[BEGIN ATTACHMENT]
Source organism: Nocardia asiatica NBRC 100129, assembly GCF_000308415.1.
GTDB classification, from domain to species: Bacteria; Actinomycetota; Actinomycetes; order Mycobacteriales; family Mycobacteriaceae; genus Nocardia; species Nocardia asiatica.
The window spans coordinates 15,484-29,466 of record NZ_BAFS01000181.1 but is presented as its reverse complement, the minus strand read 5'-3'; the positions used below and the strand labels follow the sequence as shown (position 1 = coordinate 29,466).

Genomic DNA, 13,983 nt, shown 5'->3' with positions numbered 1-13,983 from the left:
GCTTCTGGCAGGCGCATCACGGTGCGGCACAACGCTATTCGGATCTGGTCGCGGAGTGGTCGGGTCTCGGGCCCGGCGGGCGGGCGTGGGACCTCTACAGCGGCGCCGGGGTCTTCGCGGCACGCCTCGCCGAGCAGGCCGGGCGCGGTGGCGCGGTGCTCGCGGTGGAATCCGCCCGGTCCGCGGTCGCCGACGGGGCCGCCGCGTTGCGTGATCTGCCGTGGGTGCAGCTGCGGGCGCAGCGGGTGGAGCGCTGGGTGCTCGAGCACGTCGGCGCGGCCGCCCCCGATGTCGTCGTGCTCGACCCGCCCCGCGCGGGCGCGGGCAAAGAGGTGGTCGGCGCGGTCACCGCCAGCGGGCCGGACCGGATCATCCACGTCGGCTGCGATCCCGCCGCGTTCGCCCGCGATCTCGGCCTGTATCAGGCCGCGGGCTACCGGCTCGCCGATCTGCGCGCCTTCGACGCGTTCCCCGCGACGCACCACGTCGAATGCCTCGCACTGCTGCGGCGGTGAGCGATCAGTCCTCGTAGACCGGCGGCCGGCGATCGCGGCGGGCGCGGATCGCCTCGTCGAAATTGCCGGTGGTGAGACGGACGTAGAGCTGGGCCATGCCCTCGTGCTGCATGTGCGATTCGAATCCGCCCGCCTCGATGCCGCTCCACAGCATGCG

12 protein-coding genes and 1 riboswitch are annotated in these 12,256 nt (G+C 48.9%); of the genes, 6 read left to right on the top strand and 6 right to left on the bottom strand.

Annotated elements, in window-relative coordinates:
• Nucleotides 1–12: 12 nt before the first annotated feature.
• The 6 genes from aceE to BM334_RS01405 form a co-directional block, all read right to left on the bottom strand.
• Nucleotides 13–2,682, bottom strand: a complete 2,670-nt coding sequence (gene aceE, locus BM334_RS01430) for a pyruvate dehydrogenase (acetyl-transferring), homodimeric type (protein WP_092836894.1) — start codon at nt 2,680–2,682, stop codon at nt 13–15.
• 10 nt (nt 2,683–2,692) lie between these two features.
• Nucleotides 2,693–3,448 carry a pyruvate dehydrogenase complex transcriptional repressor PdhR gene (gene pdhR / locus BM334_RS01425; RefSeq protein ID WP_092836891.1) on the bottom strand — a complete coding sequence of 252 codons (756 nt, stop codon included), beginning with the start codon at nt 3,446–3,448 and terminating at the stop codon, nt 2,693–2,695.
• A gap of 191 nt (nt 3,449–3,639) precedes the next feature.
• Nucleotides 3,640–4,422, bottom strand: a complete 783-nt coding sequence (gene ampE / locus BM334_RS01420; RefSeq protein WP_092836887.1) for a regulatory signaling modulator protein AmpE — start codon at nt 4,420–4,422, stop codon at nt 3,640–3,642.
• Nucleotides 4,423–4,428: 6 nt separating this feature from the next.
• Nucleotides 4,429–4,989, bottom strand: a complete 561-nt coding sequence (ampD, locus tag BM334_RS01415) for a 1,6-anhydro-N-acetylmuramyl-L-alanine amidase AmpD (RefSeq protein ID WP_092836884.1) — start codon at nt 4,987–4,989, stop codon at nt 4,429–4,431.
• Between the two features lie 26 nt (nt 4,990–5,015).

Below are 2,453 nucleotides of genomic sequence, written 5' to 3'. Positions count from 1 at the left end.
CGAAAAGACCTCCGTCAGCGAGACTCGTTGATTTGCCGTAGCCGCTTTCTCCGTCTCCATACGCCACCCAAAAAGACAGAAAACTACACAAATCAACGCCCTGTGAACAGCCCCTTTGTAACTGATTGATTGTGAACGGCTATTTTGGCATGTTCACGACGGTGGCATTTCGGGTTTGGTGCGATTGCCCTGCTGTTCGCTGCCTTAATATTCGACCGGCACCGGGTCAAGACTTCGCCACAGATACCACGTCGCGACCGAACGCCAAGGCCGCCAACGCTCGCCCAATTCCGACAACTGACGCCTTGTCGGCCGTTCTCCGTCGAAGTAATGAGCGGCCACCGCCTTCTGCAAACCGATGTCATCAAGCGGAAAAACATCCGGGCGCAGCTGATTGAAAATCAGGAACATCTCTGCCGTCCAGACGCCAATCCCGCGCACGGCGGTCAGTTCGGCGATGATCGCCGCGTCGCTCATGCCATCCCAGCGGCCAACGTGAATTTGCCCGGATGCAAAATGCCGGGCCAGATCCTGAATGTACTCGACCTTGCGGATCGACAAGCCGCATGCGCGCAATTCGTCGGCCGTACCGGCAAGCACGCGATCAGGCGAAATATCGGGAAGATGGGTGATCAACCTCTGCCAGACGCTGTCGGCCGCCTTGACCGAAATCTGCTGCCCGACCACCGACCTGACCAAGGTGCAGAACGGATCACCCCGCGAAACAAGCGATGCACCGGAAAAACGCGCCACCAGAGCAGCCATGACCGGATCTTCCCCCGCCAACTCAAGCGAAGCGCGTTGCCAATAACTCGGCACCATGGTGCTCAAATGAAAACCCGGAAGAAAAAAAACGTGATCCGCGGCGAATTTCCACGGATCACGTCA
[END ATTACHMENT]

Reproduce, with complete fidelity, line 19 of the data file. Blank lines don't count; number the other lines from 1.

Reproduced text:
CGAAAAGACCTCCGTCAGCGAGACTCGTTGATTTGCCGTAGCCGCTTTCTCCGTCTCCATACGCCACCCAAAAAGACAGAAAACTACACAAATCAACGCCCTGTGAACAGCCCCTTTGTAACTGATTGATTGTGAACGGCTATTTTGGCATGTTCACGACGGTGGCATTTCGGGTTTGGTGCGATTGCCCTGCTGTTCGCTGCCTTAATATTCGACCGGCACCGGGTCAAGACTTCGCCACAGATACCACGTCGCGACCGAACGCCAAGGCCGCCAACGCTCGCCCAATTCCGACAACTGACGCCTTGTCGGCCGTTCTCCGTCGAAGTAATGAGCGGCCACCGCCTTCTGCAAACCGATGTCATCAAGCGGAAAAACATCCGGGCGCAGCTGATTGAAAATCAGGAACATCTCTGCCGTCCAGACGCCAATCCCGCGCACGGCGGTCAGTTCGGCGATGATCGCCGCGTCGCTCATGCCATCCCAGCGGCCAACGTGAATTTGCCCGGATGCAAAATGCCGGGCCAGATCCTGAATGTACTCGACCTTGCGGATCGACAAGCCGCATGCGCGCAATTCGTCGGCCGTACCGGCAAGCACGCGATCAGGCGAAATATCGGGAAGATGGGTGATCAACCTCTGCCAGACGCTGTCGGCCGCCTTGACCGAAATCTGCTGCCCGACCACCGACCTGACCAAGGTGCAGAACGGATCACCCCGCGAAACAAGCGATGCACCGGAAAAACGCGCCACCAGAGCAGCCATGACCGGATCTTCCCCCGCCAACTCAAGCGAAGCGCGTTGCCAATAACTCGGCACCATGGTGCTCAAATGAAAACCCGGAAGAAAAAAAACGTGATCCGCGGCGAATTTCCACGGATCACGTCA